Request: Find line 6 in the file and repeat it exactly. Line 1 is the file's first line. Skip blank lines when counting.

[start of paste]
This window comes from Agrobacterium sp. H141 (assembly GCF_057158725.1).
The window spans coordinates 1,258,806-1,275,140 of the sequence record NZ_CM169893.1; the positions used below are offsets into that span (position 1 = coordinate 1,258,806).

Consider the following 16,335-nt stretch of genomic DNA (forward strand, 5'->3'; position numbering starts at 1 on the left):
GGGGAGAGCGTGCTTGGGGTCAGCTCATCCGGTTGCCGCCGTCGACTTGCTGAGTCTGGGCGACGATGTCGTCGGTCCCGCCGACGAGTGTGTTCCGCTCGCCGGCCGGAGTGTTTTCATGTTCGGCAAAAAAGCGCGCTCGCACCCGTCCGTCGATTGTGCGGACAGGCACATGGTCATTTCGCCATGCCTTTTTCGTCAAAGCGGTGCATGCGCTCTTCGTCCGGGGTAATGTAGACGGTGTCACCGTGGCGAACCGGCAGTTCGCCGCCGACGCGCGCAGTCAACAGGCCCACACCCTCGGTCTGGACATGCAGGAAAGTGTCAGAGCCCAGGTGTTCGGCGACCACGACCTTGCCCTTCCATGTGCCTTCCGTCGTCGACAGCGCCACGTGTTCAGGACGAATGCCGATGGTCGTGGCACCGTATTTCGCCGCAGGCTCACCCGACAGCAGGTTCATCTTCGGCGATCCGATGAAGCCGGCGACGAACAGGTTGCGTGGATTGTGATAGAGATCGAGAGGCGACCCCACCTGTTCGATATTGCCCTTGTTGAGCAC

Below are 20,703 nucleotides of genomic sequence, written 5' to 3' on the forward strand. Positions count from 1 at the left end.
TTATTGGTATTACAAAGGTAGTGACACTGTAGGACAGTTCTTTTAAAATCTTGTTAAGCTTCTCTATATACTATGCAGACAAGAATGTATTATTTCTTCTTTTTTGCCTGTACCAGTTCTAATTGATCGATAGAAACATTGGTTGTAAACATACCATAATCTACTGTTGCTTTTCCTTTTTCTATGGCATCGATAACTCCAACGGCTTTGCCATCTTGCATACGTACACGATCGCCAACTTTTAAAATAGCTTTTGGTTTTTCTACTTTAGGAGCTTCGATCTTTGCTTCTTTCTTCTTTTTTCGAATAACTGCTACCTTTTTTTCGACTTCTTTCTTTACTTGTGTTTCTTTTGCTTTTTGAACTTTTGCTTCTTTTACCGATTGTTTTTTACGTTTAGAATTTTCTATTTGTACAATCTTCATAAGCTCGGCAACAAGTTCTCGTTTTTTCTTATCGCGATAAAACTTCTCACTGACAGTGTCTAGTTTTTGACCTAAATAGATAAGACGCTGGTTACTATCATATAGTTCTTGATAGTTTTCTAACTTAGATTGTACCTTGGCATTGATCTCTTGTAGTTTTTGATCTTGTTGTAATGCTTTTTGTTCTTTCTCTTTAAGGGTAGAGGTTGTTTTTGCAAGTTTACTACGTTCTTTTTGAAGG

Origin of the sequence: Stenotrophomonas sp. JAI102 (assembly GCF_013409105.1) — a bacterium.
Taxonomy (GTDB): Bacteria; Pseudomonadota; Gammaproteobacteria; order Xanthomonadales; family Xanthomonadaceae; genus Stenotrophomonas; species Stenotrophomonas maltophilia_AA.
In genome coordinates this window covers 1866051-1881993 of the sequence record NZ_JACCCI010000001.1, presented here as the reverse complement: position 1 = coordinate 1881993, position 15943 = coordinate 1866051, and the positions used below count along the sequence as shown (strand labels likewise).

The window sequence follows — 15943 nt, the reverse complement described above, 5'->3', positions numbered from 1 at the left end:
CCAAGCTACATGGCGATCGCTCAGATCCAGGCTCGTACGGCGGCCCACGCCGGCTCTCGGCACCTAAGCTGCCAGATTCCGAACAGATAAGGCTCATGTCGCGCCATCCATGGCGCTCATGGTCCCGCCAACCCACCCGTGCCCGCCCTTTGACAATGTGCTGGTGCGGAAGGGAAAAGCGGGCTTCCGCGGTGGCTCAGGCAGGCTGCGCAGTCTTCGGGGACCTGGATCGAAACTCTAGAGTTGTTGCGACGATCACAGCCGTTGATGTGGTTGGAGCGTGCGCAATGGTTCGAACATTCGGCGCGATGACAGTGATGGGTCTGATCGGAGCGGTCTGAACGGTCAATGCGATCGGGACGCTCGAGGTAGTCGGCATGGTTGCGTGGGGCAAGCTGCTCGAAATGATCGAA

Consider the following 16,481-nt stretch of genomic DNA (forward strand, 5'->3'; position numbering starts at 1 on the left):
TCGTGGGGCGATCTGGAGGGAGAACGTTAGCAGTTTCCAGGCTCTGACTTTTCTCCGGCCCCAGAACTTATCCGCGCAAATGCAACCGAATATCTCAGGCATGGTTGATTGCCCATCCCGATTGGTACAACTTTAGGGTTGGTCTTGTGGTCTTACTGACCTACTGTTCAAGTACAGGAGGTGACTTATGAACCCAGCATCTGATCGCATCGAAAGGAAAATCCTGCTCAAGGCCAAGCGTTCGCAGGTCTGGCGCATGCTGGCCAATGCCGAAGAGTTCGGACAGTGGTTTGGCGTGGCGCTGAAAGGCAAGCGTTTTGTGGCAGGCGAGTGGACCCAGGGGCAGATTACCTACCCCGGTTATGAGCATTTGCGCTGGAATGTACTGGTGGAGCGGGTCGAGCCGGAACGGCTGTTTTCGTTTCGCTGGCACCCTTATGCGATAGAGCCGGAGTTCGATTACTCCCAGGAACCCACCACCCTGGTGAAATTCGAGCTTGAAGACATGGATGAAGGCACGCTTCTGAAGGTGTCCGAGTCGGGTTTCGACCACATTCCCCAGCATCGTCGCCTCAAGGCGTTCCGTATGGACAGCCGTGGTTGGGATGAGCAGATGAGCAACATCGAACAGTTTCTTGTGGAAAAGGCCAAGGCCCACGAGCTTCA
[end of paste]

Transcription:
TTATTGGTATTACAAAGGTAGTGACACTGTAGGACAGTTCTTTTAAAATCTTGTTAAGCTTCTCTATATACTATGCAGACAAGAATGTATTATTTCTTCTTTTTTGCCTGTACCAGTTCTAATTGATCGATAGAAACATTGGTTGTAAACATACCATAATCTACTGTTGCTTTTCCTTTTTCTATGGCATCGATAACTCCAACGGCTTTGCCATCTTGCATACGTACACGATCGCCAACTTTTAAAATAGCTTTTGGTTTTTCTACTTTAGGAGCTTCGATCTTTGCTTCTTTCTTCTTTTTTCGAATAACTGCTACCTTTTTTTCGACTTCTTTCTTTACTTGTGTTTCTTTTGCTTTTTGAACTTTTGCTTCTTTTACCGATTGTTTTTTACGTTTAGAATTTTCTATTTGTACAATCTTCATAAGCTCGGCAACAAGTTCTCGTTTTTTCTTATCGCGATAAAACTTCTCACTGACAGTGTCTAGTTTTTGACCTAAATAGATAAGACGCTGGTTACTATCATATAGTTCTTGATAGTTTTCTAACTTAGATTGTACCTTGGCATTGATCTCTTGTAGTTTTTGATCTTGTTGTAATGCTTTTTGTTCTTTCTCTTTAAGGGTAGAGGTTGTTTTTGCAAGTTTACTACGTTCTTTTTGAAGG